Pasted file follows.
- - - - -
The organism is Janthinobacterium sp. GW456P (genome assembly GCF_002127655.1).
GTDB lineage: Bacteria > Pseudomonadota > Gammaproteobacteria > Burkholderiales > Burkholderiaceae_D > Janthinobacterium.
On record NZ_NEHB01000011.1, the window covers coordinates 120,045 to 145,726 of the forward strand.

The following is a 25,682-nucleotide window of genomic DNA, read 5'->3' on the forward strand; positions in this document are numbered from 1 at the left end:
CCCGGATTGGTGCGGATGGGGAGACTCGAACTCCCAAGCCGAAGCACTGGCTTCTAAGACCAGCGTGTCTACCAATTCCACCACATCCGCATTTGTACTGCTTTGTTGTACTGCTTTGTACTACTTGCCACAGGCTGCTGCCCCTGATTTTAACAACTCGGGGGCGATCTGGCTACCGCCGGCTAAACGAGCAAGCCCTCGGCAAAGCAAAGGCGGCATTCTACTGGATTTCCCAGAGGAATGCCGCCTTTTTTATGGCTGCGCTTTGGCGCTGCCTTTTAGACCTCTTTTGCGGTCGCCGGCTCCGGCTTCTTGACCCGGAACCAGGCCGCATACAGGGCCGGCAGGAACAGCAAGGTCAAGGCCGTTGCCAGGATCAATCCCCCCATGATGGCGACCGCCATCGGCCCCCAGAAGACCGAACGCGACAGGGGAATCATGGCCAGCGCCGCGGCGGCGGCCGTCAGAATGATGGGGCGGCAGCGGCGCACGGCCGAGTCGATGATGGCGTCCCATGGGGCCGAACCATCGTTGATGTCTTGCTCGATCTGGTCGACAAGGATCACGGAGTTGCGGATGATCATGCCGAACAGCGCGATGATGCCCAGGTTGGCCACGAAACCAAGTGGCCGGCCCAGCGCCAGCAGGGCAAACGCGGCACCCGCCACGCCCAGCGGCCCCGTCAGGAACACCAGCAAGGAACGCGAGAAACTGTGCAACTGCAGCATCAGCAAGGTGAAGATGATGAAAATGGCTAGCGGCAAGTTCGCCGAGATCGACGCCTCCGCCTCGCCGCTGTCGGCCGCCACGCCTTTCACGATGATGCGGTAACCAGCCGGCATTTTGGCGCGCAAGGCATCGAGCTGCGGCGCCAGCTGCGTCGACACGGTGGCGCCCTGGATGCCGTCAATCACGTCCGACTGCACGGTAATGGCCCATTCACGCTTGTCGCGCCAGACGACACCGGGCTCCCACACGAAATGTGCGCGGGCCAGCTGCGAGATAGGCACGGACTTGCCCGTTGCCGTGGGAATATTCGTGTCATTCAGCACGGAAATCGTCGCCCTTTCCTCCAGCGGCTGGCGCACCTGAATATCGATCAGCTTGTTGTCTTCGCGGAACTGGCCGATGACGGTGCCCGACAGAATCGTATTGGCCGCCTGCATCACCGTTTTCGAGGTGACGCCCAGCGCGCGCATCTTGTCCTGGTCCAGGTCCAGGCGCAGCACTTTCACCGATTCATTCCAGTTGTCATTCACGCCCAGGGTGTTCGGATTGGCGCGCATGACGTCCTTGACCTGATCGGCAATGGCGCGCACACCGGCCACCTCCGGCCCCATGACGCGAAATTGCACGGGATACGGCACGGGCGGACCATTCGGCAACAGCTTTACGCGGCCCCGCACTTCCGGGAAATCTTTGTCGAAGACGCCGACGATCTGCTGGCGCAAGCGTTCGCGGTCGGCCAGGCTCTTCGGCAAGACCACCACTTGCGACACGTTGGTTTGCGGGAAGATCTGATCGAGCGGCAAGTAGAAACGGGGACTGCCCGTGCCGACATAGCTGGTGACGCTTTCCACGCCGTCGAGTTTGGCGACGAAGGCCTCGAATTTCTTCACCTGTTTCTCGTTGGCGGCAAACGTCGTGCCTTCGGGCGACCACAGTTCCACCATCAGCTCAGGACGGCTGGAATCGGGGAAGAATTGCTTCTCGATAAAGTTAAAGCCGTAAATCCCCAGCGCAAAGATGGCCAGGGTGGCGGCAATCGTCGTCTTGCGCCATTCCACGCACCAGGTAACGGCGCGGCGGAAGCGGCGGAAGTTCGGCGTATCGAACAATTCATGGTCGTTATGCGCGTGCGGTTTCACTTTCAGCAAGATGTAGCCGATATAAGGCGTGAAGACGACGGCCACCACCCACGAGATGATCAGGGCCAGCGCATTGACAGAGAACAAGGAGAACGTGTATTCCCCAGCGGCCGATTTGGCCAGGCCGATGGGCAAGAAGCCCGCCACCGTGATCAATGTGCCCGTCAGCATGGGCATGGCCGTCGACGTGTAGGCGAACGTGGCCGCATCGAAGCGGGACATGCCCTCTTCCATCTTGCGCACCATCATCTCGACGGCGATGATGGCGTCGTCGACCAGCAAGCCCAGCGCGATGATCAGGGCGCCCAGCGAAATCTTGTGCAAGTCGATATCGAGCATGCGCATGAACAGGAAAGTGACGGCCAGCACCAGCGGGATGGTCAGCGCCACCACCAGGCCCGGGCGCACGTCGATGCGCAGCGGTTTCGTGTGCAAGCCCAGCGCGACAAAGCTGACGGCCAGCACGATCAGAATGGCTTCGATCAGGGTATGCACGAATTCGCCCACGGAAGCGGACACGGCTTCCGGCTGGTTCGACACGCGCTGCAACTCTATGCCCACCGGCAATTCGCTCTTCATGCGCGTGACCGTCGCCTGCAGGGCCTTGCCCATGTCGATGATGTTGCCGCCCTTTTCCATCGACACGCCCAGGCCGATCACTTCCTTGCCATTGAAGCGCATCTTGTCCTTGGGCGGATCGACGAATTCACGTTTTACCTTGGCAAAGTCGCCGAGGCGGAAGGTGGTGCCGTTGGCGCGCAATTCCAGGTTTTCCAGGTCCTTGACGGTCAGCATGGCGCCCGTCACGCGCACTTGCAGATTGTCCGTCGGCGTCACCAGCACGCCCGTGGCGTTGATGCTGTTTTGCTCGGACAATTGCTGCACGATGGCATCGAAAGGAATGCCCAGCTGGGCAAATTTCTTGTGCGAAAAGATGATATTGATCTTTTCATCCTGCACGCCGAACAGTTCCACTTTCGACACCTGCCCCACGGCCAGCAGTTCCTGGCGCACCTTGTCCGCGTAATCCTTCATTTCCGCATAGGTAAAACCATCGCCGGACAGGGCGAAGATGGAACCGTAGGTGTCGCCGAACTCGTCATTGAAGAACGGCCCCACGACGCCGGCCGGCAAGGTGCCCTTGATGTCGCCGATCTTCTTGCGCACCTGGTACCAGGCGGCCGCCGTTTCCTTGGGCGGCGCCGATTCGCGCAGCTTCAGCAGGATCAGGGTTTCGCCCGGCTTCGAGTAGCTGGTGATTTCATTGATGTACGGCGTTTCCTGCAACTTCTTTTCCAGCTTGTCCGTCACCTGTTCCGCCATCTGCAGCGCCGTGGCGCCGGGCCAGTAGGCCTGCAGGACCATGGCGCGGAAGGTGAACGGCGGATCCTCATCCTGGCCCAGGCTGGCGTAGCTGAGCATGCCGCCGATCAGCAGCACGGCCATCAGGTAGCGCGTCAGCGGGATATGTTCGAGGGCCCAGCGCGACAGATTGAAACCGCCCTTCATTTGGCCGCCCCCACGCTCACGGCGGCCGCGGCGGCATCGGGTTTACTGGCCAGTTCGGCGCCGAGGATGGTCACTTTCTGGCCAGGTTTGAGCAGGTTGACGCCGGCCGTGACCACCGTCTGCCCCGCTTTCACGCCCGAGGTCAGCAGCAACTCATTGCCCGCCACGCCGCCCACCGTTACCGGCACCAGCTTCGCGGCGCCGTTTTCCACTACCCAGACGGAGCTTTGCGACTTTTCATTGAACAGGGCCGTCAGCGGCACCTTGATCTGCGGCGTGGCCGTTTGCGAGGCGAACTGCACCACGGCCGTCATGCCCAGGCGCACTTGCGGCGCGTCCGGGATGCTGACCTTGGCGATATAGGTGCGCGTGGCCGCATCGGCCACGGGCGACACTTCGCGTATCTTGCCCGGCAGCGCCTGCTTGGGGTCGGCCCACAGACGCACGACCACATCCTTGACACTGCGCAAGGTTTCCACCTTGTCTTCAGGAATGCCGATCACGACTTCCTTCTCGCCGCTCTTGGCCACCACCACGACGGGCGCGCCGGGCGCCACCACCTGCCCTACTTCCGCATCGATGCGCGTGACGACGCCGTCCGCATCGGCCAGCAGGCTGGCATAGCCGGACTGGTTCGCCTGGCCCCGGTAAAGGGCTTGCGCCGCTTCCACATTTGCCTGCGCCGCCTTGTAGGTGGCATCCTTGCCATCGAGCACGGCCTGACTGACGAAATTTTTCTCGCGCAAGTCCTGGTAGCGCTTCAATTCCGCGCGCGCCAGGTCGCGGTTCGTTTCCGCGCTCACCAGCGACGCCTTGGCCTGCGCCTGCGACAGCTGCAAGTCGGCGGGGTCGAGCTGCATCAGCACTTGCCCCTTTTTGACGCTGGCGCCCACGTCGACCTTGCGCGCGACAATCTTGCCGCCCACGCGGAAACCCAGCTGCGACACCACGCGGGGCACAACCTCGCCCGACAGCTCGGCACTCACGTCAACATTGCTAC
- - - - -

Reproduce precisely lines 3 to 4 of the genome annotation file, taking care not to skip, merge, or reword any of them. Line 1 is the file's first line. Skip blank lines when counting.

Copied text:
On record NZ_NEHB01000011.1, the window covers coordinates 120,045 to 145,726 of the forward strand.

The following is a 25,682-nucleotide window of genomic DNA, read 5'->3' on the forward strand; positions in this document are numbered from 1 at the left end: